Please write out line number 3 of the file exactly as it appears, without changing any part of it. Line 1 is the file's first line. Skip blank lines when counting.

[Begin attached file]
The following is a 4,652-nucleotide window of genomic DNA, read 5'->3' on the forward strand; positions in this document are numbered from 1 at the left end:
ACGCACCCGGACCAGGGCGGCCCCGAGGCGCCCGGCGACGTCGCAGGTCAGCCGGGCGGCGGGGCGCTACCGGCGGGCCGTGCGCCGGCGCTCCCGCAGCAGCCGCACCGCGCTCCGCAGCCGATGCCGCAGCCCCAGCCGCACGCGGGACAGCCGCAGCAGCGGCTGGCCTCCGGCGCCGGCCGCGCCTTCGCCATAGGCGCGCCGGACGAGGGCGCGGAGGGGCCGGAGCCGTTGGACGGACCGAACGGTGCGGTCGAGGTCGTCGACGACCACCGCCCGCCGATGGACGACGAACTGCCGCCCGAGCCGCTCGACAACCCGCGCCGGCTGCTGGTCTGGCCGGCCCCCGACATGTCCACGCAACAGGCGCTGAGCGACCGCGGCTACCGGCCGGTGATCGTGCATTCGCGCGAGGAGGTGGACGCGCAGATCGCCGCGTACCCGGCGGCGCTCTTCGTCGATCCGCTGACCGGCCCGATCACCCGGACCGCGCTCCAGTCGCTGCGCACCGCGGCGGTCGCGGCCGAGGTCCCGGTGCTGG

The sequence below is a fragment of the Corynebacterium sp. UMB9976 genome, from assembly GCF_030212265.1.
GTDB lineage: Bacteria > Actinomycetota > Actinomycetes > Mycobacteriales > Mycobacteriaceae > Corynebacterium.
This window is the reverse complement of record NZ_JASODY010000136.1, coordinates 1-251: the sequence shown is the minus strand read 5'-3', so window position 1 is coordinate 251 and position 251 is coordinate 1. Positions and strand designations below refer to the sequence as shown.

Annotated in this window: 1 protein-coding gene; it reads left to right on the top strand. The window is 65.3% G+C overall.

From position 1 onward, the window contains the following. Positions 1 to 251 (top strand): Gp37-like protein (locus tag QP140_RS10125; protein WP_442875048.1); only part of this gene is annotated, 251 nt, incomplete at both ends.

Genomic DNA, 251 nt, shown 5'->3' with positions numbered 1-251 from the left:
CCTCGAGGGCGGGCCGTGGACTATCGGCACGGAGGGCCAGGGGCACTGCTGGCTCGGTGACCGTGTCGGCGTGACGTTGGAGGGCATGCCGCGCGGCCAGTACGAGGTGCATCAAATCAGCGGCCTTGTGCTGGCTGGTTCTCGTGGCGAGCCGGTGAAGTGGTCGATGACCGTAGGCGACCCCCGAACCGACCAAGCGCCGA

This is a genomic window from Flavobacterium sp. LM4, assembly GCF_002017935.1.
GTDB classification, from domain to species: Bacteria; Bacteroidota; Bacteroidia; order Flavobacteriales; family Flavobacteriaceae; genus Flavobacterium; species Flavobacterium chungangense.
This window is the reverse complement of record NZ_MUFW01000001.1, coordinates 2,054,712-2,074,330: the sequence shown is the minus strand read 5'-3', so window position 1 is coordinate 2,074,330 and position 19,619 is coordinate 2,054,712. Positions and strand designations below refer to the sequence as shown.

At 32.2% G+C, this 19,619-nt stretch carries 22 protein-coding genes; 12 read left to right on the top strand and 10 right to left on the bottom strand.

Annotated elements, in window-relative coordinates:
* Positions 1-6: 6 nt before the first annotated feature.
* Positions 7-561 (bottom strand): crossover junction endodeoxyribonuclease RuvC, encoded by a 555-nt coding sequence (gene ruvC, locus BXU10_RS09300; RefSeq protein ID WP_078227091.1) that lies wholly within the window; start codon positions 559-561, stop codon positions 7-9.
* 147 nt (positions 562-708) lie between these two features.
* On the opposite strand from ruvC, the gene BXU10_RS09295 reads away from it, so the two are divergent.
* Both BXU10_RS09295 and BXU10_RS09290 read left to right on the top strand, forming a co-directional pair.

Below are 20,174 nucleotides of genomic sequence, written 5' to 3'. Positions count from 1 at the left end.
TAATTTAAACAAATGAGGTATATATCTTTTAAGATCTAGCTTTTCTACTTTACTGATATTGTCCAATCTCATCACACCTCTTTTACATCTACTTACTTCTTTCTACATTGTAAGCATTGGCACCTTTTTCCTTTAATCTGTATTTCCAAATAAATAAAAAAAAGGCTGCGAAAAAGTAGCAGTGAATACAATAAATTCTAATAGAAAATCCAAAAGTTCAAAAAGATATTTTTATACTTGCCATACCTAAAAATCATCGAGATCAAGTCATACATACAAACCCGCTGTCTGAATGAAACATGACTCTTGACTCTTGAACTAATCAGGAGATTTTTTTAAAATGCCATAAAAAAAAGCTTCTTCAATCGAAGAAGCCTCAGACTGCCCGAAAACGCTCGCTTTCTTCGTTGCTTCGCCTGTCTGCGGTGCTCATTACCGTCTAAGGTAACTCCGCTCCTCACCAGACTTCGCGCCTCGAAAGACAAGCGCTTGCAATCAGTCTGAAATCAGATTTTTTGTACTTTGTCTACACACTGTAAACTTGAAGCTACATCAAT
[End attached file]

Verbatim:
The sequence below is a fragment of the Corynebacterium sp. UMB9976 genome, from assembly GCF_030212265.1.